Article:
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Thread: Safety Goggles / Shields

  1. #1
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    Default Safety Goggles / Shields

    HI..

    Anyone point me to a good thread or info on the correct selection of safety goggles/ face shield and how to choose the correct OD, alignment etc etc.
    Is there 'one pair' that can cover the whole range R+G+B.. if not how do you handle the situation with an RGB projector. I presume there must be an answer.
    Thanks guys
    Ray NZ

  2. #2
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    There is not to my knowledge a pair that can cover all the RGB wavelengths. You need to wear 3 pairs or be very careful.
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    I can say this: don't get the 650nm sport elite goggles from Wicked unless you don't want to see the beam at all. The 532nm sport elite goggles are pretty good, though.

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    You must have a pretty dull saw in your avatar because it isn't cutting anything!
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  5. #5
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    Hi Ray

    See this thread...

    http://www.photonlexicon.com/forums/...ptical+density

    There's some really useful information in there. You will most likely need two pairs of goggles/glasses as a minimum. One for the 473/532nm and one for the 660ish nm range. I use OD3 as these allow me to see a nice faint 'dot'. The Optical density you require will depend on the power of the lasers you are using. Mine are...

    200mw 473nm
    200mw 532nm
    470mw 660nm

    In my personal opinion having an OD that is too high is as bad as having an OD that is too little. Too high and you don't see anything therefore you are tempted to lift them off to see what's happening, and too low you are potentially exposing yourself to too much light.

    I use the Bolle Goggles, they are about £120 UK a pair, I would be very careful about buying from a trusted source otherwise you may be buying nothing more than some nice coloured lenses that don't have the necessary optical properties. Yes, I agree they are quite expensive BUT it's no good spending all that money on nice pretty lasers if your eyes are too damaged to see them !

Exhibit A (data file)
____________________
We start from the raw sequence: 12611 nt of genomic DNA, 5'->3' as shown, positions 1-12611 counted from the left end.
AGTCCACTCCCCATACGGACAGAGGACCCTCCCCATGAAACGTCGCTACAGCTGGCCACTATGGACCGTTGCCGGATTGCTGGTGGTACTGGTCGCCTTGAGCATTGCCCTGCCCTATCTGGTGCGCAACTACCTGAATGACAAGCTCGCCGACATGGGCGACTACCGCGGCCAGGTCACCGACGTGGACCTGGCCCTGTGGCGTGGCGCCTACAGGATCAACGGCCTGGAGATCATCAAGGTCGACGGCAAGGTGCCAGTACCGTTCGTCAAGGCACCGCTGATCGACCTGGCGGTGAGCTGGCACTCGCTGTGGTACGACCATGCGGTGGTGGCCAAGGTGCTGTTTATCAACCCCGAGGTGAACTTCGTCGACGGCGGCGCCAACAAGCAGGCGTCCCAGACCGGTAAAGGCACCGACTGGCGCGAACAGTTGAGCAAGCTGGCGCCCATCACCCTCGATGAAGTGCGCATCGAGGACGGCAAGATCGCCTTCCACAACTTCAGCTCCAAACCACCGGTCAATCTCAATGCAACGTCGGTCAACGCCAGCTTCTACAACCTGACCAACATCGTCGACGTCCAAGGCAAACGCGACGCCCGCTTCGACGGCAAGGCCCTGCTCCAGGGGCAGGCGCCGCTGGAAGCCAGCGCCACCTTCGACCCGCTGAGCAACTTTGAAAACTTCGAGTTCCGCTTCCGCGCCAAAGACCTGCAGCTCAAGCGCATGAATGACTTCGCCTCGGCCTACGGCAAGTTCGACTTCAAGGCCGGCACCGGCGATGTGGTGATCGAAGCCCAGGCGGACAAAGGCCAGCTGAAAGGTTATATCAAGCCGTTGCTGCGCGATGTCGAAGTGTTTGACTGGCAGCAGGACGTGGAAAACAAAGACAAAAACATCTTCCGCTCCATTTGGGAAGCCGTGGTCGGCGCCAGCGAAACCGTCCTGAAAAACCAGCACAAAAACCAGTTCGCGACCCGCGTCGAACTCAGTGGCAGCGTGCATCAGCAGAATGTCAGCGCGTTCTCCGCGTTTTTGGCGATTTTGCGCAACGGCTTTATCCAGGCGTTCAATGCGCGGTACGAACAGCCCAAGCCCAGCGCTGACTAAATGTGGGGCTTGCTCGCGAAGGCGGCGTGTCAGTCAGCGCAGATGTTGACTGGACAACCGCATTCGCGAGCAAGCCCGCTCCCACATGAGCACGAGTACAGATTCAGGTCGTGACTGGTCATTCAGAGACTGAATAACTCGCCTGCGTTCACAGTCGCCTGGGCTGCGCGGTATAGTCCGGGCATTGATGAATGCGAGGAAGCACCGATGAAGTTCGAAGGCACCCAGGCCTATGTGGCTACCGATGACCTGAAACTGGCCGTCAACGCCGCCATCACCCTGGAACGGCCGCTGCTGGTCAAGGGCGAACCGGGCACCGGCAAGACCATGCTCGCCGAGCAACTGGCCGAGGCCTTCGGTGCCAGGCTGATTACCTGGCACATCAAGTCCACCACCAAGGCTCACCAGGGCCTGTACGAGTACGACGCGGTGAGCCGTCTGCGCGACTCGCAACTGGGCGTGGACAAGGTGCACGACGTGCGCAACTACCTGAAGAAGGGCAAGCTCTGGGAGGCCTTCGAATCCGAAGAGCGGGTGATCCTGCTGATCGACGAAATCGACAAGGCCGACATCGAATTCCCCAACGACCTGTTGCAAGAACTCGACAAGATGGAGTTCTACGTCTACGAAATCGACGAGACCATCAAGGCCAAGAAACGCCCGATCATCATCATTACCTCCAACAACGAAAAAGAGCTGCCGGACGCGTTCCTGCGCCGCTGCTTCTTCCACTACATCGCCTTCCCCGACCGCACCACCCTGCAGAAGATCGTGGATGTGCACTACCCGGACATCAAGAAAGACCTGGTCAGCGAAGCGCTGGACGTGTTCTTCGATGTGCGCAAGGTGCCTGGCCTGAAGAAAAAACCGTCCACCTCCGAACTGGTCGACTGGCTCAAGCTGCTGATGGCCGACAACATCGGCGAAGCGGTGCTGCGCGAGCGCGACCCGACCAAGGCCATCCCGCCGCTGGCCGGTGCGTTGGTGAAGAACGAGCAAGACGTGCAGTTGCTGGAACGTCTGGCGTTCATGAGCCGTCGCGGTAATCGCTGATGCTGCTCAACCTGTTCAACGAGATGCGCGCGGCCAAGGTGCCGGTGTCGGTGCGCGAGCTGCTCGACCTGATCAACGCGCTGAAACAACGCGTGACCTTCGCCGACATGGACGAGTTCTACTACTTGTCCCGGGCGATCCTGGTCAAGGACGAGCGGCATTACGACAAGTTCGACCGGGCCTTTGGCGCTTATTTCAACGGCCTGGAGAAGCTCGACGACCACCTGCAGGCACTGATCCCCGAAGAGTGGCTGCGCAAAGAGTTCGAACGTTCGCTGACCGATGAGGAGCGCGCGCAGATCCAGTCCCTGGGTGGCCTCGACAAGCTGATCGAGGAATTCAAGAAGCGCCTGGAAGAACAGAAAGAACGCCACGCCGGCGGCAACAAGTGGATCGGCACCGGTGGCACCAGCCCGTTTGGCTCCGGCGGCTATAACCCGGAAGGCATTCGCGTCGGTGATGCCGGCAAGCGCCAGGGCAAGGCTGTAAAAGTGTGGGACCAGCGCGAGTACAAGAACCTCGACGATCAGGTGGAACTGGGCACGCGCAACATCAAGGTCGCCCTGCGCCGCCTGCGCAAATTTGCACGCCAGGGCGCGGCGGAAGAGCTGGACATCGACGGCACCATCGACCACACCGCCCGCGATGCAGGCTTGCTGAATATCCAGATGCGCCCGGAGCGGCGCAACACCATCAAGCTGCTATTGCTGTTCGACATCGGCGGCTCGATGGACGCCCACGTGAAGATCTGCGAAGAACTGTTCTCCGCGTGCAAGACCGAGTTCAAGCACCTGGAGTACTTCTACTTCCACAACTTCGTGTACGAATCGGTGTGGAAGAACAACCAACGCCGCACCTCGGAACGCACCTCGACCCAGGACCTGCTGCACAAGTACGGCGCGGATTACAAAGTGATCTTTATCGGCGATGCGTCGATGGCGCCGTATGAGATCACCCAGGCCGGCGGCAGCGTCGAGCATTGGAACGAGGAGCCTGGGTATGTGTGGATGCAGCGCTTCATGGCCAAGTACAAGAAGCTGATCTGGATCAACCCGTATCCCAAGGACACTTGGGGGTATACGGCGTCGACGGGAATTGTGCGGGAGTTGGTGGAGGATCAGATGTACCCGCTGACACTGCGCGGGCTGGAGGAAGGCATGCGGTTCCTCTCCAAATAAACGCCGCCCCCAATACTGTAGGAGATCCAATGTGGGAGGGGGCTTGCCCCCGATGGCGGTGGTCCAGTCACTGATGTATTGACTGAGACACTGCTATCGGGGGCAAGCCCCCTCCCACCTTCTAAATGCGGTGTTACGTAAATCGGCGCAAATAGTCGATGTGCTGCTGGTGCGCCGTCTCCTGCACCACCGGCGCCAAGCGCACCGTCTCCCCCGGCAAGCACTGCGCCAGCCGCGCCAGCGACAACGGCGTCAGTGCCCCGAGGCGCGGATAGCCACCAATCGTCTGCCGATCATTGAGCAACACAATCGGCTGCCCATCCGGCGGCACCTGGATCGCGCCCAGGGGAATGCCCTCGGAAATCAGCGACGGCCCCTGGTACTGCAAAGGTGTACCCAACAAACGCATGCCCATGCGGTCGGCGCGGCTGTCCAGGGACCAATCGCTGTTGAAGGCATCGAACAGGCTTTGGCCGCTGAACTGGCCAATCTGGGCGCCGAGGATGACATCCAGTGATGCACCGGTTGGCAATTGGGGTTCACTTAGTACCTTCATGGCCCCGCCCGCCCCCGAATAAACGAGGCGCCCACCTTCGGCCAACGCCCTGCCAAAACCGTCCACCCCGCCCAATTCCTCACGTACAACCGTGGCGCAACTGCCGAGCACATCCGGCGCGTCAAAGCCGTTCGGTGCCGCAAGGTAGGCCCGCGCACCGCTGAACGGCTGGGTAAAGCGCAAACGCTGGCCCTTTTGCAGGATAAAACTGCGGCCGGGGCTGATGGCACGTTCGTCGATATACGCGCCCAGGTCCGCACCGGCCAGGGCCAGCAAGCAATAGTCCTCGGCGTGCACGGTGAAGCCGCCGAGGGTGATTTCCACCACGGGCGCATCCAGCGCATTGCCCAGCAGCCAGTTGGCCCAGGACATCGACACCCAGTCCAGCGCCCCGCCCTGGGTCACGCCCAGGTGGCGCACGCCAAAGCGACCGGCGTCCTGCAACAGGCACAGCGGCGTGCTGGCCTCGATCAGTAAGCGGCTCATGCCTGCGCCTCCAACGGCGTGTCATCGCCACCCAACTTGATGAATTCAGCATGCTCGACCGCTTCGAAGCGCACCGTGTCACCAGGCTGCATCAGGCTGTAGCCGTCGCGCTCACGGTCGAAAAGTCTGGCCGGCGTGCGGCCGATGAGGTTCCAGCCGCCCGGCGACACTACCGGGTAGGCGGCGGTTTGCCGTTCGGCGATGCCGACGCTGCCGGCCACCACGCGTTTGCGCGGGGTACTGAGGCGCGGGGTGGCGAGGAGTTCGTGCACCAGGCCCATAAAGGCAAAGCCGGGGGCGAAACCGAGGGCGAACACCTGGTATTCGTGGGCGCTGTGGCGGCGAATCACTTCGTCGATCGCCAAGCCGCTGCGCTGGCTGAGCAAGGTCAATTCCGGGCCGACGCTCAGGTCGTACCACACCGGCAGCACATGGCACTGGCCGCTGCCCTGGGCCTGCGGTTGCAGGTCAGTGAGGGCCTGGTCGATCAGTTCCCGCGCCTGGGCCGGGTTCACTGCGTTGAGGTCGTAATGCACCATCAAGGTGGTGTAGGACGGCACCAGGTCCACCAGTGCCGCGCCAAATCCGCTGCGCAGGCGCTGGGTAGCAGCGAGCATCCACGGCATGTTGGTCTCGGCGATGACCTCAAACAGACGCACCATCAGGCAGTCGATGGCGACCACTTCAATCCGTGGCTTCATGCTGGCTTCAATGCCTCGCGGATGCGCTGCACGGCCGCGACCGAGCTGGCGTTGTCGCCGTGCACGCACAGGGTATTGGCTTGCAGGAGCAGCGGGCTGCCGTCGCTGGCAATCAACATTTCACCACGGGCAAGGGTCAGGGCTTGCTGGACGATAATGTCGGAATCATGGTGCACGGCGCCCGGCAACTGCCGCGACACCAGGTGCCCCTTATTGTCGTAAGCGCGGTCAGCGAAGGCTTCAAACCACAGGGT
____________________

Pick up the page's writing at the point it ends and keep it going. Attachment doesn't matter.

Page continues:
Cheers

    Jem

    P.S. Don't forget that you really ought to be minimising the risk of eye exposure first. There is a school of thought that says you shouldn't have to rely on safety goggles at all if you've taken all neccesary precautions to minimise the risk first. Personally, I don't subscribe to this point of view and believe it's better to be safe than sorry. But hey, we're all entitled to our own opinions
    Last edited by Jem; 04-27-2007 at 23:31.

  6. #6
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    There was some talk on alt.lasers a long time ago about the CVL makers Spectronica who sell a range of goggles. They are very well priced but dont seem to directly quote the ODs - unless you wanna work it out from thier graph.

    Link here
    http://www.spectronika.com/Safety.html

    anyone had any experience with these?

    Rob

    Ps they are not the most stylish gogs around but are ideal if you want that 'mad scientist' look

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    haha. Yea, the saw is a bit of a joke. There used to be a coach at Univeristy of North Carolina. He wasn't very good and lost a lot of games. After each loss, he would say "We just have to keep sawing wood and get better." He said that for 5 years and things never got better. Anyway, someone on the UNC football forum made that avatar and a bunch of us started using it. I'm the only one still using it as far as I know. The coach was fired after last season.